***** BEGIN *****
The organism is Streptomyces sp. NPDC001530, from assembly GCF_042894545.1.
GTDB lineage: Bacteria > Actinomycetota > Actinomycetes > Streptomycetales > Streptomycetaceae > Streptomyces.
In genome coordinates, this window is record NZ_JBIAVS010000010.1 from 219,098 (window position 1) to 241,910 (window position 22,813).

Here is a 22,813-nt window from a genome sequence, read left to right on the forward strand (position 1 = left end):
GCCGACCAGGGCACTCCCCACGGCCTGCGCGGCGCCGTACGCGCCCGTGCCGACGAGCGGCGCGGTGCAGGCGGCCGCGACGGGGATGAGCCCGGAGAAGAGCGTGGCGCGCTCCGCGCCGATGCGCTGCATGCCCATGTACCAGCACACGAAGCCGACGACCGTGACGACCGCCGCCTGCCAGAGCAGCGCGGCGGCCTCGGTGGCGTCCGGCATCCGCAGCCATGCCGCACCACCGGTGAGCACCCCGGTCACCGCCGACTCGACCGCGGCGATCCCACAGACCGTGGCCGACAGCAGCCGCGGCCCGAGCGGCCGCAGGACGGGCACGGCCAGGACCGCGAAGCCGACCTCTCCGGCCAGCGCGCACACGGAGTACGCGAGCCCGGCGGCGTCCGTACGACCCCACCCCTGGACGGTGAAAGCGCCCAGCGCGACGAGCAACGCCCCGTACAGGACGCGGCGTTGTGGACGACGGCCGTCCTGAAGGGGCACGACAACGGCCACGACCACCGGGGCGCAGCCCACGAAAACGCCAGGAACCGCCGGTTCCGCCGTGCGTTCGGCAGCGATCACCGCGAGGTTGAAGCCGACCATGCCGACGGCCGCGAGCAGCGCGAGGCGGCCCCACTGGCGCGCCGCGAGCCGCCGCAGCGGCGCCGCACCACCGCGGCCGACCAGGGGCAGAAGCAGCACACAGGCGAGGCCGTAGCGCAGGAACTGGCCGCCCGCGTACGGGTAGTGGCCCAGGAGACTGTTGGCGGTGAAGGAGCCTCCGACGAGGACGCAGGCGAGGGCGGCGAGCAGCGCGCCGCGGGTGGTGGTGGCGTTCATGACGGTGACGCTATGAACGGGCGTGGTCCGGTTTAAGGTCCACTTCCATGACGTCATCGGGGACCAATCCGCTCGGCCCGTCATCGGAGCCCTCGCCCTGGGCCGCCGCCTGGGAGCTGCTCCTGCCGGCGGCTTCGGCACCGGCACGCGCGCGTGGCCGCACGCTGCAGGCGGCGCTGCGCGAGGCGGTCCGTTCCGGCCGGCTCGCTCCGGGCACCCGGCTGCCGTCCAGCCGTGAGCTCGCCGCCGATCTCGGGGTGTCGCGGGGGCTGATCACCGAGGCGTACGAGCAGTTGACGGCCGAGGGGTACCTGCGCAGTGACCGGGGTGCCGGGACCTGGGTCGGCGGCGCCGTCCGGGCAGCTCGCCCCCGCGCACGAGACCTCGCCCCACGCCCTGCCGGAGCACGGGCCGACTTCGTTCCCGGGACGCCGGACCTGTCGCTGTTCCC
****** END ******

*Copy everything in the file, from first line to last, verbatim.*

The organism is Streptomyces sp. NPDC001530, from assembly GCF_042894545.1.
GTDB lineage: Bacteria > Actinomycetota > Actinomycetes > Streptomycetales > Streptomycetaceae > Streptomyces.
In genome coordinates, this window is record NZ_JBIAVS010000010.1 from 219,098 (window position 1) to 241,910 (window position 22,813).

Here is a 22,813-nt window from a genome sequence, read left to right on the forward strand (position 1 = left end):
GCCGACCAGGGCACTCCCCACGGCCTGCGCGGCGCCGTACGCGCCCGTGCCGACGAGCGGCGCGGTGCAGGCGGCCGCGACGGGGATGAGCCCGGAGAAGAGCGTGGCGCGCTCCGCGCCGATGCGCTGCATGCCCATGTACCAGCACACGAAGCCGACGACCGTGACGACCGCCGCCTGCCAGAGCAGCGCGGCGGCCTCGGTGGCGTCCGGCATCCGCAGCCATGCCGCACCACCGGTGAGCACCCCGGTCACCGCCGACTCGACCGCGGCGATCCCACAGACCGTGGCCGACAGCAGCCGCGGCCCGAGCGGCCGCAGGACGGGCACGGCCAGGACCGCGAAGCCGACCTCTCCGGCCAGCGCGCACACGGAGTACGCGAGCCCGGCGGCGTCCGTACGACCCCACCCCTGGACGGTGAAAGCGCCCAGCGCGACGAGCAACGCCCCGTACAGGACGCGGCGTTGTGGACGACGGCCGTCCTGAAGGGGCACGACAACGGCCACGACCACCGGGGCGCAGCCCACGAAAACGCCAGGAACCGCCGGTTCCGCCGTGCGTTCGGCAGCGATCACCGCGAGGTTGAAGCCGACCATGCCGACGGCCGCGAGCAGCGCGAGGCGGCCCCACTGGCGCGCCGCGAGCCGCCGCAGCGGCGCCGCACCACCGCGGCCGACCAGGGGCAGAAGCAGCACACAGGCGAGGCCGTAGCGCAGGAACTGGCCGCCCGCGTACGGGTAGTGGCCCAGGAGACTGTTGGCGGTGAAGGAGCCTCCGACGAGGACGCAGGCGAGGGCGGCGAGCAGCGCGCCGCGGGTGGTGGTGGCGTTCATGACGGTGACGCTATGAACGGGCGTGGTCCGGTTTAAGGTCCACTTCCATGACGTCATCGGGGACCAATCCGCTCGGCCCGTCATCGGAGCCCTCGCCCTGGGCCGCCGCCTGGGAGCTGCTCCTGCCGGCGGCTTCGGCACCGGCACGCGCGCGTGGCCGCACGCTGCAGGCGGCGCTGCGCGAGGCGGTCCGTTCCGGCCGGCTCGCTCCGGGCACCCGGCTGCCGTCCAGCCGTGAGCTCGCCGCCGATCTCGGGGTGTCGCGGGGGCTGATCACCGAGGCGTACGAGCAGTTGACGGCCGAGGGGTACCTGCGCAGTGACCGGGGTGCCGGGACCTGGGTCGGCGGCGCCGTCCGGGCAGCTCGCCCCCGCGCACGAGACCTCGCCCCACGCCCTGCCGGAGCACGGGCCGACTTCGTTCCCGGGACGCCGGACCTGTCGCTGTTCCC